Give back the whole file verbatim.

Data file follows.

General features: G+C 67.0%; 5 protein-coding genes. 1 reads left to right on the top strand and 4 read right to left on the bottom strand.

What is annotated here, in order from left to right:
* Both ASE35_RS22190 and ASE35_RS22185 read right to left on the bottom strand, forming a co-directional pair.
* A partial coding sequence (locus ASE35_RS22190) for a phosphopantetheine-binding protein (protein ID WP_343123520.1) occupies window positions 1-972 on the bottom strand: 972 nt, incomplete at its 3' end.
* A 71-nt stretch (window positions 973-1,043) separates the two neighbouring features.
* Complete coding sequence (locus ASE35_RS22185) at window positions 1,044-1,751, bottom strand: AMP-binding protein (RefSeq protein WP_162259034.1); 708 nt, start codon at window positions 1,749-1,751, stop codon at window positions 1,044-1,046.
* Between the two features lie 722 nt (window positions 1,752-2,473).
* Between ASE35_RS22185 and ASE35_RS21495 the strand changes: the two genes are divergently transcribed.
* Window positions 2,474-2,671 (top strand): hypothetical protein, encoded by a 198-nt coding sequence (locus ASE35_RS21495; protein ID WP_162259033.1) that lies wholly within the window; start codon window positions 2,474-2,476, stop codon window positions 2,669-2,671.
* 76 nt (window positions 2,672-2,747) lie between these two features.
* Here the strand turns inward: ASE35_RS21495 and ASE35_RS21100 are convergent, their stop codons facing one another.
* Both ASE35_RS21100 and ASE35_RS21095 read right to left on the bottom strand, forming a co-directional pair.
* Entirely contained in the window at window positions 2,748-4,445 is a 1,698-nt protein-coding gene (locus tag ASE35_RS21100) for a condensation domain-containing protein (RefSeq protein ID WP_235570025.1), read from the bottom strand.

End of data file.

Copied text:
General features: G+C 67.0%; 5 protein-coding genes. 1 reads left to right on the top strand and 4 read right to left on the bottom strand.

What is annotated here, in order from left to right:
* Both ASE35_RS22190 and ASE35_RS22185 read right to left on the bottom strand, forming a co-directional pair.
* A partial coding sequence (locus ASE35_RS22190) for a phosphopantetheine-binding protein (protein ID WP_343123520.1) occupies window positions 1-972 on the bottom strand: 972 nt, incomplete at its 3' end.
* A 71-nt stretch (window positions 973-1,043) separates the two neighbouring features.
* Complete coding sequence (locus ASE35_RS22185) at window positions 1,044-1,751, bottom strand: AMP-binding protein (RefSeq protein WP_162259034.1); 708 nt, start codon at window positions 1,749-1,751, stop codon at window positions 1,044-1,046.
* Between the two features lie 722 nt (window positions 1,752-2,473).
* Between ASE35_RS22185 and ASE35_RS21495 the strand changes: the two genes are divergently transcribed.
* Window positions 2,474-2,671 (top strand): hypothetical protein, encoded by a 198-nt coding sequence (locus ASE35_RS21495; protein ID WP_162259033.1) that lies wholly within the window; start codon window positions 2,474-2,476, stop codon window positions 2,669-2,671.
* 76 nt (window positions 2,672-2,747) lie between these two features.
* Here the strand turns inward: ASE35_RS21495 and ASE35_RS21100 are convergent, their stop codons facing one another.
* Both ASE35_RS21100 and ASE35_RS21095 read right to left on the bottom strand, forming a co-directional pair.
* Entirely contained in the window at window positions 2,748-4,445 is a 1,698-nt protein-coding gene (locus tag ASE35_RS21100) for a condensation domain-containing protein (RefSeq protein ID WP_235570025.1), read from the bottom strand.